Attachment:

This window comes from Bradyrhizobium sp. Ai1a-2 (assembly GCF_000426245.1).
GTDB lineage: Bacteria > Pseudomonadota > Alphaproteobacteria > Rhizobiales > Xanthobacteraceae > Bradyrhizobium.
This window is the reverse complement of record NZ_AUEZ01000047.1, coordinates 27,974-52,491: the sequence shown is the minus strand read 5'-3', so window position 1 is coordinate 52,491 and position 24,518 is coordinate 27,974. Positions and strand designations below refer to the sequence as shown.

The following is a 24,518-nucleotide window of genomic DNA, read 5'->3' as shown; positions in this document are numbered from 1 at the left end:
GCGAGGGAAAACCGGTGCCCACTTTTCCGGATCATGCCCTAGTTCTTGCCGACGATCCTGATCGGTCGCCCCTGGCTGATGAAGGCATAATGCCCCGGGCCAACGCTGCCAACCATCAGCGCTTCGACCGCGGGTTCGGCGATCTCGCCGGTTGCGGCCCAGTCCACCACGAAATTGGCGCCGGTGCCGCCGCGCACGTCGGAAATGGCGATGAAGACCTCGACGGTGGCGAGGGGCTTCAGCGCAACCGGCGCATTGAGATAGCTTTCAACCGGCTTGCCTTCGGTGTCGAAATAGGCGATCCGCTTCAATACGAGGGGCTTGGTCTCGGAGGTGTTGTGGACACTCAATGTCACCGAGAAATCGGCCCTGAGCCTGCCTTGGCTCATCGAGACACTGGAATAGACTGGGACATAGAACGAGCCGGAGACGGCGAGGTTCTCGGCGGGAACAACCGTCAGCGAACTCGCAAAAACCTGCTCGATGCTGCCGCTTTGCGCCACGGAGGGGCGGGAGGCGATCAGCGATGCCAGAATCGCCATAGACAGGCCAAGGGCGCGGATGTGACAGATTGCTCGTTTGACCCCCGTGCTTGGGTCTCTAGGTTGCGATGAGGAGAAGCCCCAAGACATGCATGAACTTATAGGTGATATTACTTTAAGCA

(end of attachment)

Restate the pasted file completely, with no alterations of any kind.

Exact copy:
This window comes from Bradyrhizobium sp. Ai1a-2 (assembly GCF_000426245.1).
GTDB lineage: Bacteria > Pseudomonadota > Alphaproteobacteria > Rhizobiales > Xanthobacteraceae > Bradyrhizobium.
This window is the reverse complement of record NZ_AUEZ01000047.1, coordinates 27,974-52,491: the sequence shown is the minus strand read 5'-3', so window position 1 is coordinate 52,491 and position 24,518 is coordinate 27,974. Positions and strand designations below refer to the sequence as shown.

The following is a 24,518-nucleotide window of genomic DNA, read 5'->3' as shown; positions in this document are numbered from 1 at the left end:
GCGAGGGAAAACCGGTGCCCACTTTTCCGGATCATGCCCTAGTTCTTGCCGACGATCCTGATCGGTCGCCCCTGGCTGATGAAGGCATAATGCCCCGGGCCAACGCTGCCAACCATCAGCGCTTCGACCGCGGGTTCGGCGATCTCGCCGGTTGCGGCCCAGTCCACCACGAAATTGGCGCCGGTGCCGCCGCGCACGTCGGAAATGGCGATGAAGACCTCGACGGTGGCGAGGGGCTTCAGCGCAACCGGCGCATTGAGATAGCTTTCAACCGGCTTGCCTTCGGTGTCGAAATAGGCGATCCGCTTCAATACGAGGGGCTTGGTCTCGGAGGTGTTGTGGACACTCAATGTCACCGAGAAATCGGCCCTGAGCCTGCCTTGGCTCATCGAGACACTGGAATAGACTGGGACATAGAACGAGCCGGAGACGGCGAGGTTCTCGGCGGGAACAACCGTCAGCGAACTCGCAAAAACCTGCTCGATGCTGCCGCTTTGCGCCACGGAGGGGCGGGAGGCGATCAGCGATGCCAGAATCGCCATAGACAGGCCAAGGGCGCGGATGTGACAGATTGCTCGTTTGACCCCCGTGCTTGGGTCTCTAGGTTGCGATGAGGAGAAGCCCCAAGACATGCATGAACTTATAGGTGATATTACTTTAAGCA